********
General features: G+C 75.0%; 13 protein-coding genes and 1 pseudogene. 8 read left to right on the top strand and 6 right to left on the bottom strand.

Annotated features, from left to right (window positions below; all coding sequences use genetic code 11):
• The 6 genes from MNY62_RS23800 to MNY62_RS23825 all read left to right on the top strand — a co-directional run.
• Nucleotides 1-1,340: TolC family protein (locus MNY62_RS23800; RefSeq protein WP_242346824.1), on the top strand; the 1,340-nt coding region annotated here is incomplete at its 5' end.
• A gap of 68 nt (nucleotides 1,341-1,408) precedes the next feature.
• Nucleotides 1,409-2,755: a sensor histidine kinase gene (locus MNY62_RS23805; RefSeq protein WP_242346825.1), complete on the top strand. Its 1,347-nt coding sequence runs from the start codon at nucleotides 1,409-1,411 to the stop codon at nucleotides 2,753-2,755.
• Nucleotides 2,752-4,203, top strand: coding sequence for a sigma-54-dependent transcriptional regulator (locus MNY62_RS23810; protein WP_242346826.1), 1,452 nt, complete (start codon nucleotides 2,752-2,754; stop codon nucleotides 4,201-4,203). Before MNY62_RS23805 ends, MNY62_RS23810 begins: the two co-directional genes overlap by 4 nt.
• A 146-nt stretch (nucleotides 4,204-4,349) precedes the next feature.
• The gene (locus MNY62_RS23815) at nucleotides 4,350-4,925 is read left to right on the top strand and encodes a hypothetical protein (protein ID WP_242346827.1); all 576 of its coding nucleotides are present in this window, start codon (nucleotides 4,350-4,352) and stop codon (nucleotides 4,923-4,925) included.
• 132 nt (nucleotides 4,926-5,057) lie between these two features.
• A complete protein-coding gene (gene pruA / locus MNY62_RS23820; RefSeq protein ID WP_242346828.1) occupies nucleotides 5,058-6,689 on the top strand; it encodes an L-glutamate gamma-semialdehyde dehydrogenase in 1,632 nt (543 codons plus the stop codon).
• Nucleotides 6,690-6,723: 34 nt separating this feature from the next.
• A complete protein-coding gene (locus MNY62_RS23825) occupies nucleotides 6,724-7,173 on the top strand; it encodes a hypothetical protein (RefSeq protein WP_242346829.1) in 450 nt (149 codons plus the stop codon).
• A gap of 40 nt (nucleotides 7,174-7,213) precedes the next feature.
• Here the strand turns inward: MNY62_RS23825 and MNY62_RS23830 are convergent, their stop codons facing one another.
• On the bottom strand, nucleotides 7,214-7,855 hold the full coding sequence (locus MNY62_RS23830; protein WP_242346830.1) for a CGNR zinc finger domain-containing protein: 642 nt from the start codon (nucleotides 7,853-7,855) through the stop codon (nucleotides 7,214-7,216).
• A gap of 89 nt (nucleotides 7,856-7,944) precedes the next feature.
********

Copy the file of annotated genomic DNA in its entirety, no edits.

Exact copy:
General features: G+C 75.0%; 13 protein-coding genes and 1 pseudogene. 8 read left to right on the top strand and 6 right to left on the bottom strand.

Annotated features, from left to right (window positions below; all coding sequences use genetic code 11):
• The 6 genes from MNY62_RS23800 to MNY62_RS23825 all read left to right on the top strand — a co-directional run.
• Nucleotides 1-1,340: TolC family protein (locus MNY62_RS23800; RefSeq protein WP_242346824.1), on the top strand; the 1,340-nt coding region annotated here is incomplete at its 5' end.
• A gap of 68 nt (nucleotides 1,341-1,408) precedes the next feature.
• Nucleotides 1,409-2,755: a sensor histidine kinase gene (locus MNY62_RS23805; RefSeq protein WP_242346825.1), complete on the top strand. Its 1,347-nt coding sequence runs from the start codon at nucleotides 1,409-1,411 to the stop codon at nucleotides 2,753-2,755.
• Nucleotides 2,752-4,203, top strand: coding sequence for a sigma-54-dependent transcriptional regulator (locus MNY62_RS23810; protein WP_242346826.1), 1,452 nt, complete (start codon nucleotides 2,752-2,754; stop codon nucleotides 4,201-4,203). Before MNY62_RS23805 ends, MNY62_RS23810 begins: the two co-directional genes overlap by 4 nt.
• A 146-nt stretch (nucleotides 4,204-4,349) precedes the next feature.
• The gene (locus MNY62_RS23815) at nucleotides 4,350-4,925 is read left to right on the top strand and encodes a hypothetical protein (protein ID WP_242346827.1); all 576 of its coding nucleotides are present in this window, start codon (nucleotides 4,350-4,352) and stop codon (nucleotides 4,923-4,925) included.
• 132 nt (nucleotides 4,926-5,057) lie between these two features.
• A complete protein-coding gene (gene pruA / locus MNY62_RS23820; RefSeq protein ID WP_242346828.1) occupies nucleotides 5,058-6,689 on the top strand; it encodes an L-glutamate gamma-semialdehyde dehydrogenase in 1,632 nt (543 codons plus the stop codon).
• Nucleotides 6,690-6,723: 34 nt separating this feature from the next.
• A complete protein-coding gene (locus MNY62_RS23825) occupies nucleotides 6,724-7,173 on the top strand; it encodes a hypothetical protein (RefSeq protein WP_242346829.1) in 450 nt (149 codons plus the stop codon).
• A gap of 40 nt (nucleotides 7,174-7,213) precedes the next feature.
• Here the strand turns inward: MNY62_RS23825 and MNY62_RS23830 are convergent, their stop codons facing one another.
• On the bottom strand, nucleotides 7,214-7,855 hold the full coding sequence (locus MNY62_RS23830; protein WP_242346830.1) for a CGNR zinc finger domain-containing protein: 642 nt from the start codon (nucleotides 7,853-7,855) through the stop codon (nucleotides 7,214-7,216).
• A gap of 89 nt (nucleotides 7,856-7,944) precedes the next feature.